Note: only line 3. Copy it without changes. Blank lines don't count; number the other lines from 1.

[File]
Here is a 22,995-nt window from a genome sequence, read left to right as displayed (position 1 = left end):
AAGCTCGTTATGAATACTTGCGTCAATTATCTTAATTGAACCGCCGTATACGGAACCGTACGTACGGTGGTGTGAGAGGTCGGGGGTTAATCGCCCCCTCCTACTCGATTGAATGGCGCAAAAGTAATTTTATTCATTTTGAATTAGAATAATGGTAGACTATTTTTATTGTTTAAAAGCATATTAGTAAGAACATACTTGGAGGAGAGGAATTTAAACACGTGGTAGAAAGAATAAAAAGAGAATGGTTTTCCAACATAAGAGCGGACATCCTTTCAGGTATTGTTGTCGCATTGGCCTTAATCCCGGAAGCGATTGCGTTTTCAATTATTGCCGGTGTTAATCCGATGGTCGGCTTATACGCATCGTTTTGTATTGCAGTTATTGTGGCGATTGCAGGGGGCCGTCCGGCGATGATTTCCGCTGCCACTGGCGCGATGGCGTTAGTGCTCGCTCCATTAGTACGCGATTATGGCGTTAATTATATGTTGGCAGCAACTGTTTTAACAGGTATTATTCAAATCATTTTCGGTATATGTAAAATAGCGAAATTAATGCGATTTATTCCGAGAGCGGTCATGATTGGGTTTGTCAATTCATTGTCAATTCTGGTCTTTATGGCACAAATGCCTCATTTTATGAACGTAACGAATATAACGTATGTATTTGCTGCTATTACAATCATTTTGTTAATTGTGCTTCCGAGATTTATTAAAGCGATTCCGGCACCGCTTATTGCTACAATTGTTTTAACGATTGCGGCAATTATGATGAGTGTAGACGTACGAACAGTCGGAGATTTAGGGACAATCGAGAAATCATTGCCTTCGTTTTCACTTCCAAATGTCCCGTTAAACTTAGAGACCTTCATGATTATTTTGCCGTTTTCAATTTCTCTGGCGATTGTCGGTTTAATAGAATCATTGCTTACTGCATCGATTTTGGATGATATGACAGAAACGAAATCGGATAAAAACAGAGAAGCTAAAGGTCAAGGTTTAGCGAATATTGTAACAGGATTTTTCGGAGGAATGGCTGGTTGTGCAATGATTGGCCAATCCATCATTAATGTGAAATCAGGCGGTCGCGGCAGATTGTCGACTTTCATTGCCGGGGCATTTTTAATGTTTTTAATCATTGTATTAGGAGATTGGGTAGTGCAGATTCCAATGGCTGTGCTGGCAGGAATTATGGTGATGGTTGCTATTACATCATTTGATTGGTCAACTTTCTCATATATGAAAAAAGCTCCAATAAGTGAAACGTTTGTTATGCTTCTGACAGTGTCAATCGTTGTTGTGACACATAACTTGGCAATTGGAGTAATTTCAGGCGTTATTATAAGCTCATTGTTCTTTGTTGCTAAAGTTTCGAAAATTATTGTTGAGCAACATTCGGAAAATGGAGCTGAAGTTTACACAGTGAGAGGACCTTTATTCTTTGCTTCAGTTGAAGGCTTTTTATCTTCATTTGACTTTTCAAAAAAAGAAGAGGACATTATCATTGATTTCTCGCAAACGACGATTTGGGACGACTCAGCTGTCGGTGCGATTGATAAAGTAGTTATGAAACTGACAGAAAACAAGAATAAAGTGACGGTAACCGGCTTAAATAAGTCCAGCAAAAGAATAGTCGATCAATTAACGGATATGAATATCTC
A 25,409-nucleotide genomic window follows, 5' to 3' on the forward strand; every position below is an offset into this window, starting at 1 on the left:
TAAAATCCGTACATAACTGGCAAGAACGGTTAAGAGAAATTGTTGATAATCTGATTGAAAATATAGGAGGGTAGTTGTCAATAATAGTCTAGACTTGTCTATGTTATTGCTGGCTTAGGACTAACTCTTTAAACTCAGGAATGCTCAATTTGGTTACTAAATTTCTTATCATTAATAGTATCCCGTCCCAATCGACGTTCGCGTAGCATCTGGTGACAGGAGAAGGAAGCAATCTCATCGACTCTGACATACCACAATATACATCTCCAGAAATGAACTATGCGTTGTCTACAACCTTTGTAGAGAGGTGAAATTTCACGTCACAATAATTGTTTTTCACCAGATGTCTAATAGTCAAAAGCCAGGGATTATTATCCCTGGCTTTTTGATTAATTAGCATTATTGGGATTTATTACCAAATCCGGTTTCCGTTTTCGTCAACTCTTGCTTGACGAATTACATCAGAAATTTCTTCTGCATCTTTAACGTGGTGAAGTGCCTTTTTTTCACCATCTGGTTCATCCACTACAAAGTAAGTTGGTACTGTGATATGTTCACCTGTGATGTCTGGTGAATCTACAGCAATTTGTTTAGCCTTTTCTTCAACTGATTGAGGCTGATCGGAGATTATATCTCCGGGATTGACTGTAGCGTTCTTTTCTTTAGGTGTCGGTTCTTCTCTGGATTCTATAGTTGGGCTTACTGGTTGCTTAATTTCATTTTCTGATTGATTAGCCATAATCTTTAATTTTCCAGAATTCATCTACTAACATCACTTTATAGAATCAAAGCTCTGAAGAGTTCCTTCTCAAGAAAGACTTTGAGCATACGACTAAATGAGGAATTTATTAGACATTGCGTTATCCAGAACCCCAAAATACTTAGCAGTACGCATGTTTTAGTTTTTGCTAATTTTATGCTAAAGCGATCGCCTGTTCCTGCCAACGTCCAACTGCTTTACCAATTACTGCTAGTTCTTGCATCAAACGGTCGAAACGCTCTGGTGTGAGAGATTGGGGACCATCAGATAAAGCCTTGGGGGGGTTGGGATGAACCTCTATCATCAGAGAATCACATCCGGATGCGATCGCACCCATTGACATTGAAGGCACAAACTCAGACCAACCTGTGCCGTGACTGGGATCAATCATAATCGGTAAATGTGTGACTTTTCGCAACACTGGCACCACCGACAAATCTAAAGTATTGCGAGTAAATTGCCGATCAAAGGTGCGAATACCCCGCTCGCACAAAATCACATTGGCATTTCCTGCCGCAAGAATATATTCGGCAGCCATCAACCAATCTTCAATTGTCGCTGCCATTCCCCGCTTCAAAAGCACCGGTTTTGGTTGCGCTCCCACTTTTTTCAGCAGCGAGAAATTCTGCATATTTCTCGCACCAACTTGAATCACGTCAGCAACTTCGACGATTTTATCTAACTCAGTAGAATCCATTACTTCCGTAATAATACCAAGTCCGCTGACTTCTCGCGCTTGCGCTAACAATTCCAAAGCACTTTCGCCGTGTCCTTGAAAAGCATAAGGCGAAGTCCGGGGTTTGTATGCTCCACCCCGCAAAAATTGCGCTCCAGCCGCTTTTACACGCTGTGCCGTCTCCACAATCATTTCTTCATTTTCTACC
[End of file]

A 25,409-nucleotide genomic window follows, 5' to 3' on the forward strand; every position below is an offset into this window, starting at 1 on the left: